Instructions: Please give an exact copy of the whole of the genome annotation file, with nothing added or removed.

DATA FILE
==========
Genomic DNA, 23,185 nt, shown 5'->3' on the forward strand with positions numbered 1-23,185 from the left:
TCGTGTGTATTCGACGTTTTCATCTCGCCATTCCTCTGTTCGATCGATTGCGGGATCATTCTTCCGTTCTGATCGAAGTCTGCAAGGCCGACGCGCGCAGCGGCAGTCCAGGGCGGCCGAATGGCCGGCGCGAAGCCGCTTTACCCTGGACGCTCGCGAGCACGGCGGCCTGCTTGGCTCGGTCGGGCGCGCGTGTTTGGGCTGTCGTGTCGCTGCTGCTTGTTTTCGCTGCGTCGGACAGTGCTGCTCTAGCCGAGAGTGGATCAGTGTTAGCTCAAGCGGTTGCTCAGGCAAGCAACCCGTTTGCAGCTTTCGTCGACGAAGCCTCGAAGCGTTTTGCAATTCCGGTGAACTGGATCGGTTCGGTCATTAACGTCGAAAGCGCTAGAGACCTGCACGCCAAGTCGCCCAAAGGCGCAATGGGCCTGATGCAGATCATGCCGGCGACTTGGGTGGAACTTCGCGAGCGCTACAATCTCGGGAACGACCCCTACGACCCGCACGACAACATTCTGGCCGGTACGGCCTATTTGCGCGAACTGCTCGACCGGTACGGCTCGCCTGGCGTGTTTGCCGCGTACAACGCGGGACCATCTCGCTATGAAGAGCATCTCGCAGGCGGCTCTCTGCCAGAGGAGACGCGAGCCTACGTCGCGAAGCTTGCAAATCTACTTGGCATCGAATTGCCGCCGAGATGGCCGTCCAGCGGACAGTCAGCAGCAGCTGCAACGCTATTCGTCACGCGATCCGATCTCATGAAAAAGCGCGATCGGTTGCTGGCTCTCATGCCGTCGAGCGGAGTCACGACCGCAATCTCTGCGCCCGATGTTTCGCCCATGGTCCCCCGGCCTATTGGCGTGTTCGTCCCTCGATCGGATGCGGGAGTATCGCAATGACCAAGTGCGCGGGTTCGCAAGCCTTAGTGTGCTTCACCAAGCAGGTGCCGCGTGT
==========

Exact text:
Genomic DNA, 23,185 nt, shown 5'->3' on the forward strand with positions numbered 1-23,185 from the left:
TCGTGTGTATTCGACGTTTTCATCTCGCCATTCCTCTGTTCGATCGATTGCGGGATCATTCTTCCGTTCTGATCGAAGTCTGCAAGGCCGACGCGCGCAGCGGCAGTCCAGGGCGGCCGAATGGCCGGCGCGAAGCCGCTTTACCCTGGACGCTCGCGAGCACGGCGGCCTGCTTGGCTCGGTCGGGCGCGCGTGTTTGGGCTGTCGTGTCGCTGCTGCTTGTTTTCGCTGCGTCGGACAGTGCTGCTCTAGCCGAGAGTGGATCAGTGTTAGCTCAAGCGGTTGCTCAGGCAAGCAACCCGTTTGCAGCTTTCGTCGACGAAGCCTCGAAGCGTTTTGCAATTCCGGTGAACTGGATCGGTTCGGTCATTAACGTCGAAAGCGCTAGAGACCTGCACGCCAAGTCGCCCAAAGGCGCAATGGGCCTGATGCAGATCATGCCGGCGACTTGGGTGGAACTTCGCGAGCGCTACAATCTCGGGAACGACCCCTACGACCCGCACGACAACATTCTGGCCGGTACGGCCTATTTGCGCGAACTGCTCGACCGGTACGGCTCGCCTGGCGTGTTTGCCGCGTACAACGCGGGACCATCTCGCTATGAAGAGCATCTCGCAGGCGGCTCTCTGCCAGAGGAGACGCGAGCCTACGTCGCGAAGCTTGCAAATCTACTTGGCATCGAATTGCCGCCGAGATGGCCGTCCAGCGGACAGTCAGCAGCAGCTGCAACGCTATTCGTCACGCGATCCGATCTCATGAAAAAGCGCGATCGGTTGCTGGCTCTCATGCCGTCGAGCGGAGTCACGACCGCAATCTCTGCGCCCGATGTTTCGCCCATGGTCCCCCGGCCTATTGGCGTGTTCGTCCCTCGATCGGATGCGGGAGTATCGCAATGACCAAGTGCGCGGGTTCGCAAGCCTTAGTGTGCTTCACCAAGCAGGTGCCGCGTGT